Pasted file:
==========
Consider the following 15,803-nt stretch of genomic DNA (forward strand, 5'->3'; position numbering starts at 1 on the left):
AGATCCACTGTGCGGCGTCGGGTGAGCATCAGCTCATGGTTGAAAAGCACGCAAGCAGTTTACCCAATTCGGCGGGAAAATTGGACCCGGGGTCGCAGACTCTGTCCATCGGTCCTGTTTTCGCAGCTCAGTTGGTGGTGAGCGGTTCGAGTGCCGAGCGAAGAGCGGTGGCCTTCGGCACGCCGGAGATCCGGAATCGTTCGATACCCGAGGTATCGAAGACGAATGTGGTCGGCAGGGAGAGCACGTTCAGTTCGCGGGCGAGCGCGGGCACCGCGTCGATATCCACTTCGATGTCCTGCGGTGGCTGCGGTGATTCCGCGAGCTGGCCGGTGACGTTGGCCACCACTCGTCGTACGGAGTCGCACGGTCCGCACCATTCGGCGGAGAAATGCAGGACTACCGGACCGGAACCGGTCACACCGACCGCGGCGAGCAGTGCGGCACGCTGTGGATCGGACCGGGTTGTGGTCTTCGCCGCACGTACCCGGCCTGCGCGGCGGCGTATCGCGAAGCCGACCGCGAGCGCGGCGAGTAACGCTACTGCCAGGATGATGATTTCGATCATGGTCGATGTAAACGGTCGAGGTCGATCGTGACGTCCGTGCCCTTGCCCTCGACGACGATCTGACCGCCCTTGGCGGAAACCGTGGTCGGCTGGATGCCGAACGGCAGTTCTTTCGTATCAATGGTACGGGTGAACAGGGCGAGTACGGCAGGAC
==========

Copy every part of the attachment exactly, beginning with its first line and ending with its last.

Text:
Consider the following 15,803-nt stretch of genomic DNA (forward strand, 5'->3'; position numbering starts at 1 on the left):
AGATCCACTGTGCGGCGTCGGGTGAGCATCAGCTCATGGTTGAAAAGCACGCAAGCAGTTTACCCAATTCGGCGGGAAAATTGGACCCGGGGTCGCAGACTCTGTCCATCGGTCCTGTTTTCGCAGCTCAGTTGGTGGTGAGCGGTTCGAGTGCCGAGCGAAGAGCGGTGGCCTTCGGCACGCCGGAGATCCGGAATCGTTCGATACCCGAGGTATCGAAGACGAATGTGGTCGGCAGGGAGAGCACGTTCAGTTCGCGGGCGAGCGCGGGCACCGCGTCGATATCCACTTCGATGTCCTGCGGTGGCTGCGGTGATTCCGCGAGCTGGCCGGTGACGTTGGCCACCACTCGTCGTACGGAGTCGCACGGTCCGCACCATTCGGCGGAGAAATGCAGGACTACCGGACCGGAACCGGTCACACCGACCGCGGCGAGCAGTGCGGCACGCTGTGGATCGGACCGGGTTGTGGTCTTCGCCGCACGTACCCGGCCTGCGCGGCGGCGTATCGCGAAGCCGACCGCGAGCGCGGCGAGTAACGCTACTGCCAGGATGATGATTTCGATCATGGTCGATGTAAACGGTCGAGGTCGATCGTGACGTCCGTGCCCTTGCCCTCGACGACGATCTGACCGCCCTTGGCGGAAACCGTGGTCGGCTGGATGCCGAACGGCAGTTCTTTCGTATCAATGGTACGGGTGAACAGGGCGAGTACGGCAGGAC